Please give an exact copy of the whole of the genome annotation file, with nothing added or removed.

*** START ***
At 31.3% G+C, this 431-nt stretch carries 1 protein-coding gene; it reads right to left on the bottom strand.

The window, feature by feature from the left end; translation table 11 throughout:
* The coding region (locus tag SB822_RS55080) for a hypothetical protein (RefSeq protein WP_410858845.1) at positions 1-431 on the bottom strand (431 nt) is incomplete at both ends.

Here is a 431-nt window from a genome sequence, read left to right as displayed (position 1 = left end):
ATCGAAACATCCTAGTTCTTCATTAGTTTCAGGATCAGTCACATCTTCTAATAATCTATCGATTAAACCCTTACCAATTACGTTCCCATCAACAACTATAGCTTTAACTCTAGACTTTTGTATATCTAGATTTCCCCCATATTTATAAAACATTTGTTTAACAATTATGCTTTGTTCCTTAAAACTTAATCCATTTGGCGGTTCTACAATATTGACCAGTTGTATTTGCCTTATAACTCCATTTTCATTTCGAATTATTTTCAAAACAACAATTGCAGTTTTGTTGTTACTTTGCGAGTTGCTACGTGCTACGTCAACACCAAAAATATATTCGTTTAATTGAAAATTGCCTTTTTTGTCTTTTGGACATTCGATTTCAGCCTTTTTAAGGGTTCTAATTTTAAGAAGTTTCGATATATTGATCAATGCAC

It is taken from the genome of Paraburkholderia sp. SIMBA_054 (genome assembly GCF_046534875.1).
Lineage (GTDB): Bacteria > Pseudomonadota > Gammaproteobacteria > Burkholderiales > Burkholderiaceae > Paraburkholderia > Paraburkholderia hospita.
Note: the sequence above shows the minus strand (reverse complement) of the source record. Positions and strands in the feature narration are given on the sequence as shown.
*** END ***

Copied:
At 31.3% G+C, this 431-nt stretch carries 1 protein-coding gene; it reads right to left on the bottom strand.

The window, feature by feature from the left end; translation table 11 throughout:
* The coding region (locus tag SB822_RS55080) for a hypothetical protein (RefSeq protein WP_410858845.1) at positions 1-431 on the bottom strand (431 nt) is incomplete at both ends.

Here is a 431-nt window from a genome sequence, read left to right as displayed (position 1 = left end):
ATCGAAACATCCTAGTTCTTCATTAGTTTCAGGATCAGTCACATCTTCTAATAATCTATCGATTAAACCCTTACCAATTACGTTCCCATCAACAACTATAGCTTTAACTCTAGACTTTTGTATATCTAGATTTCCCCCATATTTATAAAACATTTGTTTAACAATTATGCTTTGTTCCTTAAAACTTAATCCATTTGGCGGTTCTACAATATTGACCAGTTGTATTTGCCTTATAACTCCATTTTCATTTCGAATTATTTTCAAAACAACAATTGCAGTTTTGTTGTTACTTTGCGAGTTGCTACGTGCTACGTCAACACCAAAAATATATTCGTTTAATTGAAAATTGCCTTTTTTGTCTTTTGGACATTCGATTTCAGCCTTTTTAAGGGTTCTAATTTTAAGAAGTTTCGATATATTGATCAATGCAC

It is taken from the genome of Paraburkholderia sp. SIMBA_054 (genome assembly GCF_046534875.1).
Lineage (GTDB): Bacteria > Pseudomonadota > Gammaproteobacteria > Burkholderiales > Burkholderiaceae > Paraburkholderia > Paraburkholderia hospita.
Note: the sequence above shows the minus strand (reverse complement) of the source record. Positions and strands in the feature narration are given on the sequence as shown.